MS thesis defense by Jorden Zarders
When: 12:30 p.m. Tuesday, November 14, 2017
Where: STB-226 Title: Invasive Arthropod Monitoring for University of Hawaii Managed Lands and Facilities for Maunakea
Abstract: This study documents the occurrence of non-native arthropod threat taxa collected during 2015-2016 at the summit region (2800-4000m elevation) of Maunakea, Hawai’i. I assessed and recorded sampling efforts, arthropod species and morphospecies diversities and trapping techniques at subalpine (Halepōhaku, 2800m) and alpine (Astronomy Precinct, 4000m) proposed astronomy facility construction related staging sites over an eleven month monitoring period. Potential invasive arthropod species detections consisted almost entirely of spiders for all sampling efforts, with the notable exception of a single ant species found at the 2800m Halepōhaku site. Sampling efforts appeared effective at detecting threat and non-threat morphospecies evaluated through species accumulation curves. Non-threat arthropod morphospecies accounted for approximately 50% of trap captures, and occasional new morphospecies detections continued throughout the duration of the sampling period. Baited sticky traps detected threats at greater rates than other trapping techniques and this method accounted for 80% of the total threat taxa captured, whereas non-threat taxa were captured more using baited sticky and yellow pan traps than other trapping technique. Evaluations suggest that regular monitoring throughout the year with the methods tested will be likely to encounter rare potential threat taxa so that mitigation efforts (via physical, chemical, or biological control methods) could be enacted to reduce the overall threat risks associated with invasive arthropods. Regular inspection of facilities and locations directly associated with telescope or land management activities on Maunakea is limited to University of Hawaii (UH) managed lands at the summit region and does not include sites elsewhere around the island. This study explores the presence of ant occurrence at support facilities and vehicle pathways associated with telescopes and land management activities on UH managed lands. To evaluate potential invasive arthropod threat introduction source point sites, surveys were conducted using baited vials, and vehicle pathways evaluations compared threat taxa incidence rates between washed and unwashed vehicles. Surveys of telescope support sites and facilities revealed ant presence existed primarily in developed urban locations in Hilo and Waimea, and was very limited at higher elevation sites at the southern flank of Maunakea. However, the ant species (L. humile that poses the greatest threat to the summit region (~4,000m) were only found between 2,000 and 2,150 m around areas along the route traveled to the summit. Vehicle pathway assessments revealed that vehicles subject to OMKM recommended decontamination procedures have fewer incidences of threats, and that threat Formicidae was detected using multiple distinct sampling methods, and these methods should be used to ensure detection.
MS thesis defense by Jessica Kirkpatrick
When: Tuesday, November 14 at 9:00 am
Where: Kanaka‘ole Hall 126 (K126)
Title: An Assessment of Nysius wekiuicola Distributions and Micro-Habitat Conditions on Cinder Cones of the Maunakea Volcano, Hawai‘i.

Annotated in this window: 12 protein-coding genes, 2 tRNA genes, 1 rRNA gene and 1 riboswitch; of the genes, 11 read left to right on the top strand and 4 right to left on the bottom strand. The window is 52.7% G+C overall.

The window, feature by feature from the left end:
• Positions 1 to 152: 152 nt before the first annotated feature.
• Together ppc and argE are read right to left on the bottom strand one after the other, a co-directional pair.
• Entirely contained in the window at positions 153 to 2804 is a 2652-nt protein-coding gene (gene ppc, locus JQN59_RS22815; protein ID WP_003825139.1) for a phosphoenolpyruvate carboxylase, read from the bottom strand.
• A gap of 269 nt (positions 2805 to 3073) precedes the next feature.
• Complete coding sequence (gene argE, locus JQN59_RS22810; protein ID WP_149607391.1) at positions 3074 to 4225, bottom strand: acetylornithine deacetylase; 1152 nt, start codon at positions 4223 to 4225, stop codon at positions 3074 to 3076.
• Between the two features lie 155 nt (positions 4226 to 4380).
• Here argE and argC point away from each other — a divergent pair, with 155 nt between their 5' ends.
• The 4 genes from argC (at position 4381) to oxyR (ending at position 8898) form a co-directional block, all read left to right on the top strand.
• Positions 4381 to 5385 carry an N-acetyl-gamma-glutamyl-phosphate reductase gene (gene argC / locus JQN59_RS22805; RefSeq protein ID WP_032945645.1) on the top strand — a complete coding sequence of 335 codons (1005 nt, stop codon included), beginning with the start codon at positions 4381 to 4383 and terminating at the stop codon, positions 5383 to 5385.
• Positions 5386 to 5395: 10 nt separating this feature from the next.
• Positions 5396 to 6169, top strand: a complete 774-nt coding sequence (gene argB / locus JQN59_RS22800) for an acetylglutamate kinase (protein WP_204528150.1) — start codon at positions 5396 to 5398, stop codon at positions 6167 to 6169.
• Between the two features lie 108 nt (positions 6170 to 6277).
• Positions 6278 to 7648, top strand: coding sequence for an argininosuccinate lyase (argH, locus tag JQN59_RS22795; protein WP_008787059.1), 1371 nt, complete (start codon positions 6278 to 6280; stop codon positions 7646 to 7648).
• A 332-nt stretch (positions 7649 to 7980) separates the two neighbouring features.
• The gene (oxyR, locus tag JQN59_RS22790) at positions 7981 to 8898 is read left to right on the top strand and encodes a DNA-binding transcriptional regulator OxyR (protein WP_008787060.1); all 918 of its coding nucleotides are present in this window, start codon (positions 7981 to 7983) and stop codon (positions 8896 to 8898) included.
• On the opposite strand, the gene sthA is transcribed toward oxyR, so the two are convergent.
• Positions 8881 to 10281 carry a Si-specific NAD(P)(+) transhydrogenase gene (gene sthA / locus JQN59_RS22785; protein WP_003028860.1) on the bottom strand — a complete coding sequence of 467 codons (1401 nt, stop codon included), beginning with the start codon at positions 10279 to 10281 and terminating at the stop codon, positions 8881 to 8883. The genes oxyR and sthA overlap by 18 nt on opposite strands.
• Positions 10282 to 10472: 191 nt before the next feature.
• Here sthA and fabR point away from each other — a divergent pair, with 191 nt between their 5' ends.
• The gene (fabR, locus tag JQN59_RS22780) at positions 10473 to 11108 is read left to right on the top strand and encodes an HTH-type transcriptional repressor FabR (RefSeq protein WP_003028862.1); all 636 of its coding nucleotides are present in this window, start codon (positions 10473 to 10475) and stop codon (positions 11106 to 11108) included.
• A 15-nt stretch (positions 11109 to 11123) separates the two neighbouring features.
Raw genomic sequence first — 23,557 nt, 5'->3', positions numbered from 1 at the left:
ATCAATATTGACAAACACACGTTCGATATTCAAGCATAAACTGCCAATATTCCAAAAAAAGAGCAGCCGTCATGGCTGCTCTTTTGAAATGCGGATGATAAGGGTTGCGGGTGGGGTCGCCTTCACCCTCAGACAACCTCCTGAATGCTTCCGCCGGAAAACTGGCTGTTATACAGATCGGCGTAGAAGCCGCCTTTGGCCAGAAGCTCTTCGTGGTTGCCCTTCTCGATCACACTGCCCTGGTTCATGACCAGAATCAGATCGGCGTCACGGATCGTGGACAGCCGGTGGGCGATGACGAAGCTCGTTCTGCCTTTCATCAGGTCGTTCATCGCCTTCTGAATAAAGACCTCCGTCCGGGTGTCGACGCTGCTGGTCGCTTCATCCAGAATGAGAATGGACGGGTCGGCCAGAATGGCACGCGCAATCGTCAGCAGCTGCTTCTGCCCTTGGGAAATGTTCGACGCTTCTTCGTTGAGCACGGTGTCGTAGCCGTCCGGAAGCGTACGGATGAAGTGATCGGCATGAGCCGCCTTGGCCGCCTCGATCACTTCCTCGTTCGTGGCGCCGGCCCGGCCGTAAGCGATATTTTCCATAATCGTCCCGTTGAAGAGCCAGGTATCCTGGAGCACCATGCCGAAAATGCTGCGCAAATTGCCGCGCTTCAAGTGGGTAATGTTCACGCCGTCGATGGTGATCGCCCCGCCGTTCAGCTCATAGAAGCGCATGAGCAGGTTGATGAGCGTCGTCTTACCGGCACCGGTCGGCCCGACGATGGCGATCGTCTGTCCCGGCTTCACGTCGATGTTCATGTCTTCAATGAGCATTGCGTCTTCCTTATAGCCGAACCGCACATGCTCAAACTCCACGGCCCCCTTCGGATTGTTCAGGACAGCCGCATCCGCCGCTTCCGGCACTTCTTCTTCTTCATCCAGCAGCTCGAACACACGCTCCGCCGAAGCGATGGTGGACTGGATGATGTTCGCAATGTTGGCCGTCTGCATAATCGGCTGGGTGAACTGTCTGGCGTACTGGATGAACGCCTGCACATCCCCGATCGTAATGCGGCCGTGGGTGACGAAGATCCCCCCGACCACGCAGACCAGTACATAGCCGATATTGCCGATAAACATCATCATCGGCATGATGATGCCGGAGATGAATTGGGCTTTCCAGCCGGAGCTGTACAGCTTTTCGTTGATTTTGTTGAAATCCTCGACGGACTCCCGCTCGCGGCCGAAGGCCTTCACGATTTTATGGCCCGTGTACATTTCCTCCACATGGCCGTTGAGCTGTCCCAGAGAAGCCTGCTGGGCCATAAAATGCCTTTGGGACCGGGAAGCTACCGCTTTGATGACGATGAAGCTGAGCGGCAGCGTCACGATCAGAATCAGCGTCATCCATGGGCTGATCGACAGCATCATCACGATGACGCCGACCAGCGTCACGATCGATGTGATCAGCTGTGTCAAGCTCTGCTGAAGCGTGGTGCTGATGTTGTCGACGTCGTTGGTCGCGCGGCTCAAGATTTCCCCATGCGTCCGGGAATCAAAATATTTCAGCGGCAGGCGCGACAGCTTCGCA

Abstract: The Hawaiian endemic wēkiu bug (Nysius wekiuicola) is a carnivorous scavenger species that inhabits cinder cones above ~3,500 m elevation on the summit of the Maunakea volcano, Hawai‘i. Currently, there are 13 astronomical observatories on Maunakea with 8 facilities located on cinder cones classified as wēkiu bug habitat. Three of the 13 observatories are expected to be decommissioned within the next decade although, it is unknown how many of these facilities will be in wēkiu bug habitat. The Maunakea Comprehensive Management Plan requires observatories to implement a habitat restoration plan for arthropod species. Baseline information on species habitat use through time and the environmental conditions in which arthropod species exist are necessary for a habitat restoration plan. Wēkiu bug activity, demography, and distributions were assessed on two cinder cones for 1 year using a stratified random sample design. Trap sites were stratified by cinder cone aspect, mineral type, and slope and were sampled 6 times from June 2016- 2017. Captured wēkiu bugs were recorded and released. Wēkiu bug activity and associated distributions were mapped, demography was compared, and a generalized linear model was used to assess the influence of habitat characteristics (aspect, mineral type and cone section) on wēkiu bug distributions. During each trapping effort, thermal micro-habitat conditions were measured on the North/ Northeast and South/ Southwest aspects of cinder cones with environmental data loggers. Temperature data logger sensors were placed at varying depths throughout the insects’ habitat space (at the surface, mid surface, and ash layers of the cinder substrate). Micro-habitat temperatures were compared within and between sites for all sampled months. Degree day accumulations of thermal development were also calculated to assess the relationship between captures and accumulated degree days. Our results suggest that wēkiu bugs captures (includes demography of ages of bugs) were variable between cinder cones and within cinder cones throughout the year. Wēkiu bugs were mainly distributed on the North top sections of the cinder cone in all months except January, where high densities of bugs were captured on the South slope. This suggests that the differing aspects of a cinder cones provide a habitat refuge for wēkiu bugs during snow events. Our model indicated that aspect and cone section influence wēkiu bug distributions. Specifically, bug captures increase as you move from the bottom section of the cone to the top of the cone, with the highest captures predicted to be on the Northeast aspects and the lowest captures on the Southwest aspects. No significant relationship was found between degree days and bug captures. Temperature data suggests that various microclimates exist throughout the cinder cone habitat at any given time. This provides the wēkiu bug with a wide range of temperatures throughout their habitat space. The ash layer appears to provide an important microclimate for the wēkiu bug, as temperatures rarely reach below freezing. The Southwest aspects of cinder cones recorded the highest maximum and lowest minimum temperatures than all other aspects. On average, the South slopes experienced slightly warmer and cooler temperatures than North slopes. We recommend that habitat restoration efforts focus on preserving 360-degree contiguous cinder cone habitats for the continued persistence of the wēkiu bug. Restoring decommissioned sites with diverse cinder substrates and ash depths can provide the insect with micro-habitats and thermal conditions that are similar to other areas on the cinder cone.